Man sues 7 airlines including JetBlue, Southwest, and Delta, which he accuses of discriminating against travelers who can't wear masks because of medical conditions
- JetBlue, Southwest, Delta, and four other airlines have been sued over their mask requirements.
- Lucas Wall, of Washington DC, told Insider his anxiety condition means he can't wear a mask.
- He said he's been living in his mother's retirement community in Florida and is stranded there.
- See more stories on Insider's business page .
A frequent flier on Monday filed a lawsuit against seven airlines - Southwest, Alaska, Allegiant, Delta, Frontier, JetBlue, and Spirit - accusing them of discriminating against travelers who can't wear masks because of medical conditions.
Lucas Wall, of Washington DC, can't wear a mask because he has generalized anxiety disorder, according to a complaint filed in US District Court in Orlando, Florida.
He filed a similar complaint against government agencies, including the Centers for Disease Control & Prevention.
Federal mask mandates for travelers have been in place for months. Airlines have their own mask requirements. Transportation Secretary Pete Buttigieg in late May said mask mandates were still in place as a "matter of respect" for flight crews and others.
Wall said he's been stranded in his mother's retirement community in The Villages, Florida, because he can't fly without a mask. His court filings included medical paperwork detailing his diagnosis.
"I take medication for that, but I'm still prone to panic attacks," he said in a phone interview this week. "One of the triggers is any time my breathing is obstructed - that brings a feeling of claustrophobia and a complete sense of unease."
Wall bought tickets for eight flights this summer, according to his complaint. He requested a mask waiver on the airlines' websites. When he went to Orlando International for the first one, on June 2, he recorded his interactions with members of the Transportation Security Administration.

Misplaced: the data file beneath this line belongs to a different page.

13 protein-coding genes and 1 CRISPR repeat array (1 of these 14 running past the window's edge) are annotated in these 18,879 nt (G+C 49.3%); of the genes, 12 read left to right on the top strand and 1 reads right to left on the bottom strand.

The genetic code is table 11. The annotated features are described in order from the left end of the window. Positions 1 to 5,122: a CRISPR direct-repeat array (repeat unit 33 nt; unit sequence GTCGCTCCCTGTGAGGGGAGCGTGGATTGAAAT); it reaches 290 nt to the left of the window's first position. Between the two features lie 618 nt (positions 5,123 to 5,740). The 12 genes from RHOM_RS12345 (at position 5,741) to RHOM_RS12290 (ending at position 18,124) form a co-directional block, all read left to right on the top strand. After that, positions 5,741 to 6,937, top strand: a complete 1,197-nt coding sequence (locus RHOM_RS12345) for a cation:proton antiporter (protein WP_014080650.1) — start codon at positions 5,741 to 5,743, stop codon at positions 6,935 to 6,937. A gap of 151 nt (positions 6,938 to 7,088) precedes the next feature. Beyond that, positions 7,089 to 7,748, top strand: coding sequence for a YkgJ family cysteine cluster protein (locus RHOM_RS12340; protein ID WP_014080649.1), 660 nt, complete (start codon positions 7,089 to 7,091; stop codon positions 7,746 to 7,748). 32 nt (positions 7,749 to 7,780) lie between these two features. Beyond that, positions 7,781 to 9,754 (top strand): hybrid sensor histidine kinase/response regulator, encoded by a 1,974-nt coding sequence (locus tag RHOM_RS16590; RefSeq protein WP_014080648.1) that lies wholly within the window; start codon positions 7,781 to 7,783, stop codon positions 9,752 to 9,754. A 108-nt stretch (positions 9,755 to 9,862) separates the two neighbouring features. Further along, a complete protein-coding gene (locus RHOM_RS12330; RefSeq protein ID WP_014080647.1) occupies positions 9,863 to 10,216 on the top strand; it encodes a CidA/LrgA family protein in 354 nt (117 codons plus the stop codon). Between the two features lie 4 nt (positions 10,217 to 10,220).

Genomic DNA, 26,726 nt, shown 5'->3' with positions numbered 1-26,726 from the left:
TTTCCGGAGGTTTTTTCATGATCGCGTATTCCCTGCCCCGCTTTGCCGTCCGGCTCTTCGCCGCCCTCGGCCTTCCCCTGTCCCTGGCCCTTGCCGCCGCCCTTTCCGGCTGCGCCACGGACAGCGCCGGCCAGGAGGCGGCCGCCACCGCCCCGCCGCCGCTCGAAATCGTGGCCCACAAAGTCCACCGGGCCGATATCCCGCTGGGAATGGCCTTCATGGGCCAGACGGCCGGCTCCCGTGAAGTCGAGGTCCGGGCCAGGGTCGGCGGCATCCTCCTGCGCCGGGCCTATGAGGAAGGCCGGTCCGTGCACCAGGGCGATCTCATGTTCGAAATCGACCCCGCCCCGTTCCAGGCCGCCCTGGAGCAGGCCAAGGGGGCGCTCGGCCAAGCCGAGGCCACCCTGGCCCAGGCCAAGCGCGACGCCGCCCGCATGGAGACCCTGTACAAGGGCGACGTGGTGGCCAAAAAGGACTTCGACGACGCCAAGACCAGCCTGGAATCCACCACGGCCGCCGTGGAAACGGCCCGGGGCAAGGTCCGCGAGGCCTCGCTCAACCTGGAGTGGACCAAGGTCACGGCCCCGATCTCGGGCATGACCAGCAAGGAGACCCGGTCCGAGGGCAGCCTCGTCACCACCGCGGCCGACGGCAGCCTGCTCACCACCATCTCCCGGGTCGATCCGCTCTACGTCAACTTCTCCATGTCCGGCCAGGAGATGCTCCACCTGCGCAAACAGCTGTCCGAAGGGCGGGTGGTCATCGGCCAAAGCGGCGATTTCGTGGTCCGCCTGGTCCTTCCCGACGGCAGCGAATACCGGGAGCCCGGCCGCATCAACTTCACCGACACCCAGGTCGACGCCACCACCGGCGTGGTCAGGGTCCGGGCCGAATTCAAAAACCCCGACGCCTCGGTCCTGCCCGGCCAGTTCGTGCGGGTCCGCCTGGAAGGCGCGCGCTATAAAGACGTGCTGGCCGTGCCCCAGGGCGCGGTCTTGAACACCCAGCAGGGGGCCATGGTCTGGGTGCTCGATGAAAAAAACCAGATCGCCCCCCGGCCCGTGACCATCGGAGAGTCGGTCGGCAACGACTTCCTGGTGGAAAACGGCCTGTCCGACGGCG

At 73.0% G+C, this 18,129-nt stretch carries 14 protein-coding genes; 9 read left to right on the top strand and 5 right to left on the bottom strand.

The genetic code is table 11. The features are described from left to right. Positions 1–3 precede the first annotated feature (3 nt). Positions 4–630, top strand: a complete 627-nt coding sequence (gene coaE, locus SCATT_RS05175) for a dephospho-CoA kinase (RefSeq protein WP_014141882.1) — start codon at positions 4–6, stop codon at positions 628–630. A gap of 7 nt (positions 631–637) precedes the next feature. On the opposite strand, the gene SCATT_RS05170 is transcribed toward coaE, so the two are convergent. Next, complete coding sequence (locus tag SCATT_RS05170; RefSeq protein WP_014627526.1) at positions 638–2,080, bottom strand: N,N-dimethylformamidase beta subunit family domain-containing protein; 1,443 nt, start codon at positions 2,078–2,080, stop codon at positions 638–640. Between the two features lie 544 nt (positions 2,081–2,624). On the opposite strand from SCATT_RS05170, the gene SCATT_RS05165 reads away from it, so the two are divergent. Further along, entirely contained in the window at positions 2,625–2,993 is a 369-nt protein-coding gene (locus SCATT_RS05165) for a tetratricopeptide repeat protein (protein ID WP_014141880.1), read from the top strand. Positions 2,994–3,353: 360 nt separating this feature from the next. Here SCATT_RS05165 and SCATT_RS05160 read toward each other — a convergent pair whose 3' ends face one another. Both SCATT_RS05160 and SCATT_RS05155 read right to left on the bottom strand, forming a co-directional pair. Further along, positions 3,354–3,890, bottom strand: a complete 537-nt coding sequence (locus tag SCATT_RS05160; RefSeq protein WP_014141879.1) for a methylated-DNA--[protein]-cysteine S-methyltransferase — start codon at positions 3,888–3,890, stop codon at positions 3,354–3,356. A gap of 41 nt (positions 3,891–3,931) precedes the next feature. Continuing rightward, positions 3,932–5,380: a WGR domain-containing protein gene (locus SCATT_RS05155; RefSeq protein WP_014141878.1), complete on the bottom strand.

"To get in you need a mask," a TSA officer said in one video. After a back-and-forth with the TSA, airport officials, and Southwest employees, Wall missed his flight.
Wall said the airlines' requirements violate the Air Carrier Access Act, which protects passengers with disabilities from discrimination. He sought an emergency temporary restraining order, letting him travel without a mask.
JetBlue on Thursday filed in opposition to a temporary restraining order, saying Wall's complaint "is entirely without merit." Only the Department of Transportation can investigate or enforce ACAA regulations, the airline said in its filing.
"Plaintiff cites that he needs emergency relief from this Court because, otherwise, he will be 'stranded at [his] mother's house in the Villages,'" wrote JetBlue's lawyer, Suzanne E. Gilbert, of Holland & Knight LLP. "Plaintiff's procrastination is not an emergency."
Wall said he expected that initial defense, which amounted to "a government agency conspiring with the airlines" to ground travelers who can't wear masks.
A Delta spokesperson said via email: "While Delta has no specific comment on this complaint, the actions Delta began taking in 2020 to protect our people and customers during the pandemic are part of our long-standing commitment to a high standard of care as nothing is more important at Delta than safety."
It added: "Delta's mask-wearing requirement for customers and our people remains in place as does a federal mandate for mask-wearing across all modes of public transportation."
An Allegiant spokesperson declined to comment. Insider has reached out to the other airlines for comment.
Wall said he's been comfortable in The Villages, but the arrival of summer means unbearable weather. He's desperate to get out to the Rocky Mountains - or anywhere else.
He said he's been to all 56 states and territories, and has visited 134 countries. He's planning to make it to every one.
He added: "I mean, you can also say as a 44-year-old living in a retirement community - as much as I love my mother - it's not the greatest place to be."Read the original article on Business Insider